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Photo via garryknight/Flickr (CC-BY)
You can use a creative ringtone to identify a specific contact or make your phone stand apart.
Using your phone’s default ringtone is so blasé. If you know the right places to look, you can make your Android phone ringtones fun and unique. You can download a new tone or make a clip of your favorite song your phone’s ringtone.
Just be careful: Searching for phone ringtones and downloading ringtone apps has been a known way to download malware onto your handset. Before downloading a new app, give its reviews and ratings a once-over. You can also protect yourself by downloading an antivirus app for Android first, too.
How to change your ringtones for an Android phone
To change your phone’s ringtone from its default to one of its other built-in presets, head into your Android phone’s settings, and then navigate to the Sound section. This is where you can customize a variety of your phone’s audio and vibration settings. Scroll down to Phone ringtone, tap, and you should have a dozen or more ringtone options to choose from.
Once you’ve listened to your options and have settled on a new ringtone, press OK, and you’re all set.
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How to download free ringtones for an Android phone
If you search for ringtones in the Google Play Store, Zedge is your first hit—and it offers a stellar selection of free ringtones for Android phones. (It also offers custom wallpapers, alert sounds, and app icons you can apply to your handset, too.)
When you head to the Ringtones section of the app, you can browse through a handful of featured tones. Alternatively, you can tap on the Discover tab and browse by category (Classical, Comedy, Electronica, Jazz, and Pop, among others). At the top of the Rock section, for example, are options such as “Sweet Home Alabama,” “Thunderstruck,” and “Bad To The Bone.” You can also search for a specific artist or tune, such as Katy Perry.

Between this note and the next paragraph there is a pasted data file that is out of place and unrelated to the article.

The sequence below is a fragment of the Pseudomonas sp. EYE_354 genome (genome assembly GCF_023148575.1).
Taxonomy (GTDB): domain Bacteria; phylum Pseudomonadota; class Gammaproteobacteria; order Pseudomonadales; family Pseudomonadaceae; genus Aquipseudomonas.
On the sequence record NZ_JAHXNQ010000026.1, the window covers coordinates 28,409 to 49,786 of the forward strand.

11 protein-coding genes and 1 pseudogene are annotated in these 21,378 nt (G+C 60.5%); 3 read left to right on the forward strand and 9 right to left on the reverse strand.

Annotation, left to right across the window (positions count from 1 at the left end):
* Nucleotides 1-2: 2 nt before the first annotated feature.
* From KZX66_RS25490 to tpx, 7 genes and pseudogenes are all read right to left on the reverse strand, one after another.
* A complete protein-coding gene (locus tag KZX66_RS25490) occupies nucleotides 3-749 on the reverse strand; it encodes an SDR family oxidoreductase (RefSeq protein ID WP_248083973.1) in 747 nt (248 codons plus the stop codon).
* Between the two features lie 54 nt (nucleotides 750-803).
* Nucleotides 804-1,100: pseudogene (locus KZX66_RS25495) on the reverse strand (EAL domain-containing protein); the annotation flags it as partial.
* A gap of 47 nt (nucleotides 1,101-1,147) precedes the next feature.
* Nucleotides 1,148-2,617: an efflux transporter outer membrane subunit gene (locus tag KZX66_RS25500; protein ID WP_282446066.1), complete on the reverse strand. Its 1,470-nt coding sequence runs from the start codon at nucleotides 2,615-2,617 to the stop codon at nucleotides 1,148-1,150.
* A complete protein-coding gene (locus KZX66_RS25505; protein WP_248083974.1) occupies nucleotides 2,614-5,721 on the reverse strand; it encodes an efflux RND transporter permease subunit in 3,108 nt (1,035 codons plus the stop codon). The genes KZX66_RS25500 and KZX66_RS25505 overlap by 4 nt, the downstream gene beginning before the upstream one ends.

Once you’ve found a ringtone you like, tap the blue download icon. After that, tap the Ringtone button to set it as your new ringtone. (The first time you use the app, you’ll also need to give it permission to access photos, media, and files on your device, and then give the app access to modify system settings.)
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How to make custom ringtones for Android phones
There are a couple of different ways you can create your own custom Android phone ringtones.
1. Using a voice recorder and file manager
With a voice recording app (such as the simply titled Voice Recorder), you can record your own audio—whether it’s a clip from TV or the radio, or your own voice—and then make it your phone’s ringtone.
To do this, just record audio using the app and make sure it saves as an MP3 file. You may want to try a few takes, to get the best timing and quality. Using an audio editor, you can also edit the file, if you choose. Your sound clip should be 15 to 30 seconds long, at the most. (Some mobile carriers will let you customize how many times your phone rings before it goes to voicemail, but it’s typically in this range.) You’ll also want to check the file size: Ringtones are usually limited to a 300 KB file size.
You’ll then need to download a file manager app if you haven’t already. Android Central recommends Solid Explorer, but there are a number of other good options as well. Using your file manager, you’ll want to move the file from your Downloads folder to the phone’s Ringtones folder. Then, restart your phone, and your file should show up among the ringtone options in your settings.
2. Using Ringtone Maker
Alternatively, you can use a ringtone-making app to create a new ringtone for your phone. Ringtone Maker – MP3 Cutter is one option you can download for this. A number of Google Play Store reviewers say it’s well-designed and easy to use.
This app lets you find audio and music files on your phone and customize the starting and ending point of the clip you want to use as a ringtone. It also includes a built-in file browser for easily spotting files you could turn into ringtones. Once you’ve created the perfect ringtone, you can then add it in your phone’s settings or set it as the ringtone for a specific contact.
Christina Bonnington is a tech reporter who specializes in consumer gadgets, apps, and the trends shaping the technology industry. Her work has also appeared in Gizmodo, Wired, Refinery29, Slate, Bicycling, and Outside Magazine. She is based in the San Francisco Bay Area and has a background in electrical engineering.